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David Wilson

Location: In a van down by the river
Joined: 23 Aug 2003

Posts: 785

PostPosted: Thu 31 Aug, 2017 1:29 pm    Post subject: A Tale of Two Xiphoi         Reply with quote

It has been difficult to find accurate reproductions of classical Greek weapons on the commercial market. That, perhaps, is an understatement; truly accurate repros of the Greek swords known to most as the xiphos or the kopis were impossible to find short of going full custom. Oh sure, custom does not necessarily mean "expensive" (then again, custom does not necessarily mean "good", either). That left the "commercial" market to fill the gap. Sadly, the more I learned about ancient Greek swords (and I mean Iron Age, not bronze, swords of the era of the Peloponnesian or Persian wars), the more disappointed I was in what was available. Even the best reproductions I found were actually reproductions of Italian hoplite swords, not Greek ones. And so, the (admittedly rather small) market for accurate replicas of Greek weapons went unanswered. Until now. Now, we have not only one but two sources for reasonably accurate reproductions of the double-edged Hoplite sword, which most folks call a Xiphos (not going to get into the etymology, besides, it's all Greek to me). And, what's really neat, is both are very affordable!

I am talking about the Devil's Edge Xiphos and the new Deepeeka Xiphos. This is a comparison between these two sword, including my subjective opinion; it is not a full review.

The first to appear on the market was the Devil's Edge, available from Kult of Athena:

The stats listed on the KoA site are reasonably close. My measurements are slightly different, but as these are hand-made some variance is to be expected. The weight on mine is 1 lb, 8.5 oz. Point of balance is right about 3 inches (approx), blade length is 19.5 inches (again, approx), and the grip is about 4 inches long. The weight and balance add up to make this sword feel like nothing; to borrow a phrase, it "flies like a butterfly and stings like a bee". The grip is very comfortable; it feels good in the hand. And the edge is SHARP. I mean, really sharp, right out of the box.

The new Deepeeka is also available at KoA:

Again, KoA's stats are pretty close to mine. I measured the weight on a dry food scale at 1 lb, 7.8 oz. Point of balance is at 4.5 inches (approx), blade length is 21.25 inch (approx), and the grip length is 4 inches, just like the Devil's Edge sword. It may be very close to the Devil's Edge in terms of weight, but due to the forward balance, it feels just a bit more substantial -- not blade heavy at all, in fact it feels like it wants to cut things. The grip may be the same length as on the Devil's Edge, but it is not as wide. It also feels good in the hand. The edge is unsharpened, typical for Indian exports, but can be sharpened for a nominal fee.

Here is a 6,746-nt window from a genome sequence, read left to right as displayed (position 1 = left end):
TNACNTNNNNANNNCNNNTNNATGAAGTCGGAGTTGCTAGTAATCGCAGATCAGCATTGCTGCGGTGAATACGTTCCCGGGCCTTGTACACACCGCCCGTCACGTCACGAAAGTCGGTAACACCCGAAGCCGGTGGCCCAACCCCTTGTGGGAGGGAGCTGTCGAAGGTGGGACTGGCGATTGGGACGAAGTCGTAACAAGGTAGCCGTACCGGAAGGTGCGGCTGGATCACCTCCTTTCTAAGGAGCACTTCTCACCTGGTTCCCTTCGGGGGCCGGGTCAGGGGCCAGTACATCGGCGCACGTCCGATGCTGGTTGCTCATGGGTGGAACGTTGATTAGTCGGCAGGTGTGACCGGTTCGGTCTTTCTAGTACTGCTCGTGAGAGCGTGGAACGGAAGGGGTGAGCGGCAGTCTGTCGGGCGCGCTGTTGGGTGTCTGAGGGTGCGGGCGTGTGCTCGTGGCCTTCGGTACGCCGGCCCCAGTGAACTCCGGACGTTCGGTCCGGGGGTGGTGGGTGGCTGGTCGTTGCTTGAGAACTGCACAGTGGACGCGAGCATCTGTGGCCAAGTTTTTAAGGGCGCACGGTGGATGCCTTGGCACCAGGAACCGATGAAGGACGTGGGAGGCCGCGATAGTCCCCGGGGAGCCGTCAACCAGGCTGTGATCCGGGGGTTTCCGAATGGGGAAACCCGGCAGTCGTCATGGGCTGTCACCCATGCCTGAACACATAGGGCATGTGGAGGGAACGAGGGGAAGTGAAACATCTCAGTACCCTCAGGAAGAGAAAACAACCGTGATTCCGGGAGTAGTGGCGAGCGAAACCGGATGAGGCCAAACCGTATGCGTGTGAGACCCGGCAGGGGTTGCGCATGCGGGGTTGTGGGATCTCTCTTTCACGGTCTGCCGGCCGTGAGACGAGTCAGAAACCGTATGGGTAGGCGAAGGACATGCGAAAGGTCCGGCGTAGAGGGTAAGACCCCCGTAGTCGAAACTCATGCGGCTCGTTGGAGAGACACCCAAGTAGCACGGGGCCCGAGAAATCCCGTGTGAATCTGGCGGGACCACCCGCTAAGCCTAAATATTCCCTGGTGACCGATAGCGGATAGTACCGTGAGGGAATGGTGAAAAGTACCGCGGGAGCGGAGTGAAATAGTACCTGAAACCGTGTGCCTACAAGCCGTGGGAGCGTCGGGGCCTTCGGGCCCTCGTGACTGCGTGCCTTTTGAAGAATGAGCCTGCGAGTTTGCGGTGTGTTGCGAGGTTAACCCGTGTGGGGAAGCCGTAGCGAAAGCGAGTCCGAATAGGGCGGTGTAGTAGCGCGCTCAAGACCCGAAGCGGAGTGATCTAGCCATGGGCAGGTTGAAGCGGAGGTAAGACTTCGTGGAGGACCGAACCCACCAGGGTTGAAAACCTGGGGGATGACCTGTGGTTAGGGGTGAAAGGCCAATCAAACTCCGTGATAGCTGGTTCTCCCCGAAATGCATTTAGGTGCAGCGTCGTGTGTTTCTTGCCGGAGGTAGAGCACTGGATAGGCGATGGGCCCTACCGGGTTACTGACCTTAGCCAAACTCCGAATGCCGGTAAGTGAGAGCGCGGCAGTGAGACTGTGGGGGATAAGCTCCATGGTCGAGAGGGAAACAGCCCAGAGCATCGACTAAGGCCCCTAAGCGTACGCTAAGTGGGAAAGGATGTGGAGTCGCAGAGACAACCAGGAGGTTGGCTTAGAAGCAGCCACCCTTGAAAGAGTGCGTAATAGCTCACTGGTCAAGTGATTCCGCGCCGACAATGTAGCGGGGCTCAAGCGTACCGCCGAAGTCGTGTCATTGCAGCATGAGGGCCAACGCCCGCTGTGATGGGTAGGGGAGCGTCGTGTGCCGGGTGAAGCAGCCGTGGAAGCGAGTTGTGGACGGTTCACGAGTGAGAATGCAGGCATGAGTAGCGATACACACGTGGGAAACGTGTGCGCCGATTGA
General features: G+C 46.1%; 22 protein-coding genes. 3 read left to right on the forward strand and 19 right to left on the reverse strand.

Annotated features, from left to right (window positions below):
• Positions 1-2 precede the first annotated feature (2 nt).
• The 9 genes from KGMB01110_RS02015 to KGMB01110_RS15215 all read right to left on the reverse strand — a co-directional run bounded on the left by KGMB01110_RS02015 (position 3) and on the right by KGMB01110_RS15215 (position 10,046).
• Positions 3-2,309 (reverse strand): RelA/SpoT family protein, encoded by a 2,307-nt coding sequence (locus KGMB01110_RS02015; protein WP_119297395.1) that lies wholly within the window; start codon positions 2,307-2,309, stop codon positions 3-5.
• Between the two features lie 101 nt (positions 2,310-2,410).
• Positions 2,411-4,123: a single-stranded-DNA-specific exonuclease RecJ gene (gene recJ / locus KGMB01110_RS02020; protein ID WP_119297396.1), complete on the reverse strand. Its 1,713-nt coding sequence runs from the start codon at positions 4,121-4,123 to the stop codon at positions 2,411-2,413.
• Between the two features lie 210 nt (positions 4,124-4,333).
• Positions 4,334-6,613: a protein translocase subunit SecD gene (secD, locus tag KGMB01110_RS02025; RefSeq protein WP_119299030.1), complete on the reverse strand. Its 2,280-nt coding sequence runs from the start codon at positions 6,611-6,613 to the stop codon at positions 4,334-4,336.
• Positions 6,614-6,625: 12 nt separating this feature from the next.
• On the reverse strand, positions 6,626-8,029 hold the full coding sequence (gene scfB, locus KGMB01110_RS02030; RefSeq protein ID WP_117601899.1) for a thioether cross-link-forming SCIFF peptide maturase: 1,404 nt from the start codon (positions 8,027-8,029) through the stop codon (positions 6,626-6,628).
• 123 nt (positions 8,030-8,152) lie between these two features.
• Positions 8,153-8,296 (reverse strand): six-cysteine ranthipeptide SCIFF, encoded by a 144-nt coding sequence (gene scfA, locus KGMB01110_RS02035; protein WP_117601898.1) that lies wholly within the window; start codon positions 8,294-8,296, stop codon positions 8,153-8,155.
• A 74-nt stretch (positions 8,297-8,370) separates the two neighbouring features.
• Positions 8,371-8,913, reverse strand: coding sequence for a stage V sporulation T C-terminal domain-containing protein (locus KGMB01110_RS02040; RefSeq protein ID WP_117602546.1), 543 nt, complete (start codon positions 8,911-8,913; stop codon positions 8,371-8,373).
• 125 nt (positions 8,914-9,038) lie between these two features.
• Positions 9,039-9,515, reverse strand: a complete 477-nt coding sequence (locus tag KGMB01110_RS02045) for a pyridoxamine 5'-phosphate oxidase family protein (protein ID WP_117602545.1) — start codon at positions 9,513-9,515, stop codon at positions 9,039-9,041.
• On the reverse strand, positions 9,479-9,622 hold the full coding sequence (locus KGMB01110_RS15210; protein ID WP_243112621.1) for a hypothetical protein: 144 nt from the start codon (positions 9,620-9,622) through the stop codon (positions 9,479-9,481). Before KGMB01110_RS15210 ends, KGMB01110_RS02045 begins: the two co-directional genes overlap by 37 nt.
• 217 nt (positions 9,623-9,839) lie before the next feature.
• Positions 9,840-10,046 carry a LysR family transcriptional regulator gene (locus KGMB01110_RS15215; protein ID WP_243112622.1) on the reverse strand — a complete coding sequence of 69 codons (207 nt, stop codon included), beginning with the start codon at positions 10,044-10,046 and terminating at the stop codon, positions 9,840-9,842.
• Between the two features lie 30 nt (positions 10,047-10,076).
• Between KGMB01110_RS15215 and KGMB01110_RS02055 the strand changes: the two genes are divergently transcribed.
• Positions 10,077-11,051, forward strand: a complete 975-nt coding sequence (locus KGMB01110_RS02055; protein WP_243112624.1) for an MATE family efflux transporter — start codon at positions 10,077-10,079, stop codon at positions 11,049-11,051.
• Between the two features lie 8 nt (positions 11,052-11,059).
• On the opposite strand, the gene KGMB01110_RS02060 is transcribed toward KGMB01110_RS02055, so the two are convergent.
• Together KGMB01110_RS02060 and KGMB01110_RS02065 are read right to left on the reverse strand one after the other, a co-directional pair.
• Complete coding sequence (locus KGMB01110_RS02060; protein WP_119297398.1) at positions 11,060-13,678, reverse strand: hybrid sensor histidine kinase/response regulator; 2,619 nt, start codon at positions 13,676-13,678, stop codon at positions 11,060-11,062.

One difference is in the blade: The Devil's Edge has a flattened diamond cross section, and is wider; the Deepeeka has a lenticular cross section, and is skinnier. I believe both are accurate for Greek xiphoi, historically speaking. I like the fact that they chose different cross-sections; variety is the spice of historical accuracy.

The largest difference is in the scabbards. I have an earlier model of the Devil's Edge sword, back when they were sold with a wooden scabbard-like thing; now, they are sold with a leather sheath. I struggle to call the wooden thing an actual 'scabbard'; in fact, I have referred to it as a 'Hellenistic Shirasaya', as it is more a carrying case for the blade than an actual scabbard; however, it could be converted into a historically accurate scabbard with a little work and a lot of know-how. Sadly, the leather sheath the DE swords now come with is just that, a sheath, and not a historically accurate scabbard.
The Deepeeka xiphos not only comes with a scabbard, but a historically accurate scabbard. And, in fact, not only historically accurate, but one of the nicest scabbards I have ever seen in this price range. It's a work of art unto itself, with clean, unobtrusive stitching on the back. It is not overly thick, as some Deepeeka scabbards have been in the past, but it very reasonable in depth. Needless to say, I am impressed.